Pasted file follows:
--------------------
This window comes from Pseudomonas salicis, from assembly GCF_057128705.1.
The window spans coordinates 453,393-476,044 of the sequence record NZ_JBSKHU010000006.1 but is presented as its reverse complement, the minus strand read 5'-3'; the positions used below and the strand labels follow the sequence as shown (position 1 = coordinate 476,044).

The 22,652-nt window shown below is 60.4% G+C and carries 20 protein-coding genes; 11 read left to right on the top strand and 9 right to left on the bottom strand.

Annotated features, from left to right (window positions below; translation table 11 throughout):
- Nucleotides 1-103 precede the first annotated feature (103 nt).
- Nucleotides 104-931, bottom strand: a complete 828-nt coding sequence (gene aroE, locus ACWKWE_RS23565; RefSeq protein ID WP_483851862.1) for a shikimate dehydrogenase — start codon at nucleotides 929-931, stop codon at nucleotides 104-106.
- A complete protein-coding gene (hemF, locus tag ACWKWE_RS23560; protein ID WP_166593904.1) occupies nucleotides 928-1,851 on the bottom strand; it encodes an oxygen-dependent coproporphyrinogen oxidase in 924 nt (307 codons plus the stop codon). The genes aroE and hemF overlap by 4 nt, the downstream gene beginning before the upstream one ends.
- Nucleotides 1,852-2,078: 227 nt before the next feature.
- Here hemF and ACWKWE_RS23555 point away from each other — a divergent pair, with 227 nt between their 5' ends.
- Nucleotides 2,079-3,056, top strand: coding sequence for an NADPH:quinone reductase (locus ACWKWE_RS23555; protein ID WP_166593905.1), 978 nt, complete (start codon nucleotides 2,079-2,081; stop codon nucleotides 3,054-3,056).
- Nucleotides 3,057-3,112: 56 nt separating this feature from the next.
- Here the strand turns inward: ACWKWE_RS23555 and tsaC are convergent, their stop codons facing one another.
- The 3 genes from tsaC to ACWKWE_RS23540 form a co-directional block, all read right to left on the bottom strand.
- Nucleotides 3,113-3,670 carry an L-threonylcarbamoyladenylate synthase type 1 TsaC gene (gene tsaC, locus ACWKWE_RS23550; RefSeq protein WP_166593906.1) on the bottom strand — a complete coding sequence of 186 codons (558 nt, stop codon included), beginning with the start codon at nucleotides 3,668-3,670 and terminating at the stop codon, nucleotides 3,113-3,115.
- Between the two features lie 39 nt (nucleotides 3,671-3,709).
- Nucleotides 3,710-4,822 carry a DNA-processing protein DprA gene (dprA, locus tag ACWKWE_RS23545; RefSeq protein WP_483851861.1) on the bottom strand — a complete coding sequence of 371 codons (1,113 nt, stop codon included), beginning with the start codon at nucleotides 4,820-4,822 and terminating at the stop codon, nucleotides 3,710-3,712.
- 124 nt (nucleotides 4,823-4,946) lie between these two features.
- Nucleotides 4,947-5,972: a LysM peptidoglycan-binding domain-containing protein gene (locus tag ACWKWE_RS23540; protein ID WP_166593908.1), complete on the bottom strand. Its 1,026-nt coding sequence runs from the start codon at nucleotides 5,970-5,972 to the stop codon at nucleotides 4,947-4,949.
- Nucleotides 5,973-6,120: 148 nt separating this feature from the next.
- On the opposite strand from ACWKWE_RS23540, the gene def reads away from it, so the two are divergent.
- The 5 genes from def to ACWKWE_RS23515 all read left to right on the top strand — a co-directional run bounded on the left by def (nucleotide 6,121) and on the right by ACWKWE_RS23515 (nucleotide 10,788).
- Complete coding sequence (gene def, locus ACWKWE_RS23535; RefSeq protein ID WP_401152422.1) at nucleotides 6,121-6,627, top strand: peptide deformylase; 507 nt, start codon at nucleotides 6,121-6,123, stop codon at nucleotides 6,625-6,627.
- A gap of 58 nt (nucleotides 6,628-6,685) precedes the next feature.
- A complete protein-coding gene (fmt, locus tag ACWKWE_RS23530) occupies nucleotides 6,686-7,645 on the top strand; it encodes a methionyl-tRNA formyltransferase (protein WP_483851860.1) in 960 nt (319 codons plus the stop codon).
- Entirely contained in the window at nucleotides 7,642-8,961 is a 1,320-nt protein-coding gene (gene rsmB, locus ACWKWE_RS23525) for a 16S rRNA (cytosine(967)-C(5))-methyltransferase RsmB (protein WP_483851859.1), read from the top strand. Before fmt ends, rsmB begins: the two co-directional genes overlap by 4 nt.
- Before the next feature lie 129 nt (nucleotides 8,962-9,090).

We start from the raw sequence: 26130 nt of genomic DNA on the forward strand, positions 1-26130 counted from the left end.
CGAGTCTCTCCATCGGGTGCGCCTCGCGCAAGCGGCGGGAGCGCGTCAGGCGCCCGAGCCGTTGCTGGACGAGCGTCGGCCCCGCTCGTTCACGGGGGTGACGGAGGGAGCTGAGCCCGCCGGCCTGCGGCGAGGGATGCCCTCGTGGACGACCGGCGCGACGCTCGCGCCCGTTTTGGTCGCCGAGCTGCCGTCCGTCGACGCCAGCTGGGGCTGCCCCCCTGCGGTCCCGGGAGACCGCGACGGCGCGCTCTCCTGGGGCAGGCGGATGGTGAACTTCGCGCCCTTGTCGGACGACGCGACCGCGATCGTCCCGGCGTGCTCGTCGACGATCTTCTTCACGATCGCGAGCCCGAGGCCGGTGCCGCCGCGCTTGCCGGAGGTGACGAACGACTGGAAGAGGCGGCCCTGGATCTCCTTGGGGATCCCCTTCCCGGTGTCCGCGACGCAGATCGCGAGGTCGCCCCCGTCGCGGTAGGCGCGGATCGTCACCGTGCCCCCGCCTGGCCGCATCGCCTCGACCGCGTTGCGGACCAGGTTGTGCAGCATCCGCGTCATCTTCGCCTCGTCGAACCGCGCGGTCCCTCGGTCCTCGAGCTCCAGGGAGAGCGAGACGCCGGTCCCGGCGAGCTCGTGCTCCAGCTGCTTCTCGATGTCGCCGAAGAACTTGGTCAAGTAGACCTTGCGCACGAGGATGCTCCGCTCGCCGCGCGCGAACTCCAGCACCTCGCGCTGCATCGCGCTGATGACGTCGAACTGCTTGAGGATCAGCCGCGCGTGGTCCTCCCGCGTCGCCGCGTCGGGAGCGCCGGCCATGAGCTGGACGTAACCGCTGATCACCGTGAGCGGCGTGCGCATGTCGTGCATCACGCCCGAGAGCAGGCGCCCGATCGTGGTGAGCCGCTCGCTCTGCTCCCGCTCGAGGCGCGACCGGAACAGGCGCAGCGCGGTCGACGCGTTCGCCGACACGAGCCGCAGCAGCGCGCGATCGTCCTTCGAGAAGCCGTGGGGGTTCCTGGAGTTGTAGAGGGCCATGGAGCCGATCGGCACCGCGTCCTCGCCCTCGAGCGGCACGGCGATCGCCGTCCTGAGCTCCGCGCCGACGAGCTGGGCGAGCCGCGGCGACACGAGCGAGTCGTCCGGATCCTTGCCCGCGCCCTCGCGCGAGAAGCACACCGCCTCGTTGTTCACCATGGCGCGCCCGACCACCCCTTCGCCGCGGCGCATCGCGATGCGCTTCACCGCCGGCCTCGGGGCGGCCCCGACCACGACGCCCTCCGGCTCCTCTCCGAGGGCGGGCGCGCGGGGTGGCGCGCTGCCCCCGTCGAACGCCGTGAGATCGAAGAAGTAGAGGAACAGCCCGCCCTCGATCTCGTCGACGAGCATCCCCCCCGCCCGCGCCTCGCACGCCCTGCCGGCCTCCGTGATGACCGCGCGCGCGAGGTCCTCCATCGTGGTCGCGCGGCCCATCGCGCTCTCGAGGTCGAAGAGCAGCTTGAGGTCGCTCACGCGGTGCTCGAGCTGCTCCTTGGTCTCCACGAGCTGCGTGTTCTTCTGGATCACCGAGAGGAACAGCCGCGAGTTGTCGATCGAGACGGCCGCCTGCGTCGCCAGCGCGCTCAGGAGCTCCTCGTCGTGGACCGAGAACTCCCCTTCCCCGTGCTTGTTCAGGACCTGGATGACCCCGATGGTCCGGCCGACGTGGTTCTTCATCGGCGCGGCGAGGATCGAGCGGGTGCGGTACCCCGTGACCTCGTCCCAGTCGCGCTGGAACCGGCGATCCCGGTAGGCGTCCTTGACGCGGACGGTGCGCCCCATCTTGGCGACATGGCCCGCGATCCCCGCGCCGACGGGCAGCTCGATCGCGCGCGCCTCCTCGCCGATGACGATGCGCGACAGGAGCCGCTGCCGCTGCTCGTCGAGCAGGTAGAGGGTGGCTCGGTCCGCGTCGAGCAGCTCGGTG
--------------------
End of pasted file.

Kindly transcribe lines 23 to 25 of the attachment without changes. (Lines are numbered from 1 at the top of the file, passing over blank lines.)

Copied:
- A gap of 58 nt (nucleotides 6,628-6,685) precedes the next feature.
- A complete protein-coding gene (fmt, locus tag ACWKWE_RS23530) occupies nucleotides 6,686-7,645 on the top strand; it encodes a methionyl-tRNA formyltransferase (protein WP_483851860.1) in 960 nt (319 codons plus the stop codon).
- Entirely contained in the window at nucleotides 7,642-8,961 is a 1,320-nt protein-coding gene (gene rsmB, locus ACWKWE_RS23525) for a 16S rRNA (cytosine(967)-C(5))-methyltransferase RsmB (protein WP_483851859.1), read from the top strand. Before fmt ends, rsmB begins: the two co-directional genes overlap by 4 nt.